Believe it or not, our first experience of developing emotional intelligence begins in the earliest moments of our life, when we experience loving attention from care givers.
This experience, because the baby has no words, is totally non-verbal, based on tone of voice, touch, and facial expressions.
According to Allan Schore, author to a couple of exceptional books on emotion and attachment, attachment involves an attunement of care giver and child, and the more the two folks in this dyad can establish an emotional harmony, the better the babies brain develops, and the richer the connection between the folks in the relationship. However, both individuals are constantly changing internally (baby content, mommy tired, ect)which means attachment and its intelligence are constantly being tweaked by all parties to the communication.
Mom is the primary care giver in year one, and room for an attachment with Dad, although he is never out of the picture as far as the child's brain is concerned, really becomes available in year two of the child's life. The child is now developing two separate blue prints for relationships.
Dad has a particular job in the attachment process, according to Schore, which is the regulation of aggression, with boys and girls, but this particular part of Dad's job is incredibly important for boys, who have the greater aggressive endowment.
So we can see that the earliest seeds of developing emotional intelligence are in the first two years of our life, in a continual and constantly varying series of interpersonal interactions with mom and dad, based on non-verbal communication, until the child has language that is.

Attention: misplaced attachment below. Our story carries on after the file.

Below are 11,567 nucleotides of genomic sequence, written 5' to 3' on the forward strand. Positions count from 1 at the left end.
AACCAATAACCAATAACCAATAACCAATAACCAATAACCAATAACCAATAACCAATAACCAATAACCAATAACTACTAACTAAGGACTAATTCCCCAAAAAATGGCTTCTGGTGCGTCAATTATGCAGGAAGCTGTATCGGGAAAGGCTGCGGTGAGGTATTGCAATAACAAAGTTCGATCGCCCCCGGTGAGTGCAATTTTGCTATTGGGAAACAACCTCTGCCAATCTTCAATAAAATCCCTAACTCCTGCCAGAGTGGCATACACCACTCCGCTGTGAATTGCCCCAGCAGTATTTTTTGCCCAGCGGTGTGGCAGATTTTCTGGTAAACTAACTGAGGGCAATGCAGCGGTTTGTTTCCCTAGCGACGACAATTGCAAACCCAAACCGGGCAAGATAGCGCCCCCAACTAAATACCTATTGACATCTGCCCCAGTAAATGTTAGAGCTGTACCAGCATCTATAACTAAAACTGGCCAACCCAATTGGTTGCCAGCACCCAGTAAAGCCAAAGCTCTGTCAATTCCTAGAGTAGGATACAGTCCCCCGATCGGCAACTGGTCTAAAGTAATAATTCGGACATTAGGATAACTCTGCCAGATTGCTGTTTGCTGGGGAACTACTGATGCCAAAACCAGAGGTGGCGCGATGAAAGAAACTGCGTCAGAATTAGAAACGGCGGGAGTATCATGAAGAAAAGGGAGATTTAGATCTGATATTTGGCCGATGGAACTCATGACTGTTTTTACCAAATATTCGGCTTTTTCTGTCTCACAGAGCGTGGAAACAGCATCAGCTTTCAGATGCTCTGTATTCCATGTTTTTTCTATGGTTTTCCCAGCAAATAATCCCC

Those interactions, according to Schore can be as frequent as 20 times per minute, or every three seconds in linear time.
Just like in adult relationships though, those interactions are not linear and involve a constant flux of feelings and thoughts demonstrated, observed, and interpreted through a number of brains and processes.
If that sounds confusing, just remember that you have been doing this all your life with some measure of success.
However, we can all get better if we pay attention to the core skills of what we have learned to call emotional intelligence.
We see that our survival through infancy is something we work on with great diligence. A baby communicates very effectively to its care givers what its needs are, and learns quickly how to impact the environment.
(However, that response must be consistently and quick for the child's attachment to grow best. If the attachment process is not attended to, adult emotional intelligence can be minimal at best).
One of the things Schore talks about in his work is how the baby will relax itself if its Central Nervous System is over stimulated.
Although babies are very good at deep breathing, they are not doing that to handle stress.
A baby who is overstimulated will look away from the care giver, and without the stimulation of the visual cortex, the CNS of the baby can relax.
A wise parent will recognize that the baby is overstimulated and back off the play until the child returns its gaze to your face or eyes.
Ever had your baby stiffen up, scowl, and try to move away? That means no more of those strained beats, or it could mean something is seriously amiss in the attachment process.
Those are some of the roots on developing emotional intelligence.
learning to pay attention to and practice choosing behaviors in four or five areas, depending on whose model you are learning.
Emotional intelligence involves five key skills: being able to quickly calm yourself, recognize and manage your emotions; respond appropriately to others, meet challenges in creative ways, and face difficulties with confidence and self assurance.
Before you can calm yourself, you need to know that you are stressed or aroused. Awareness gives me choice.
Stress is the physiology in my body that happens when I perceive a danger, like being surprised by a loud noise. The physiology seems like it is instant, and may happen in 1/18th second, and emotional intelligence needs to happen as quickly after that surprise as possible.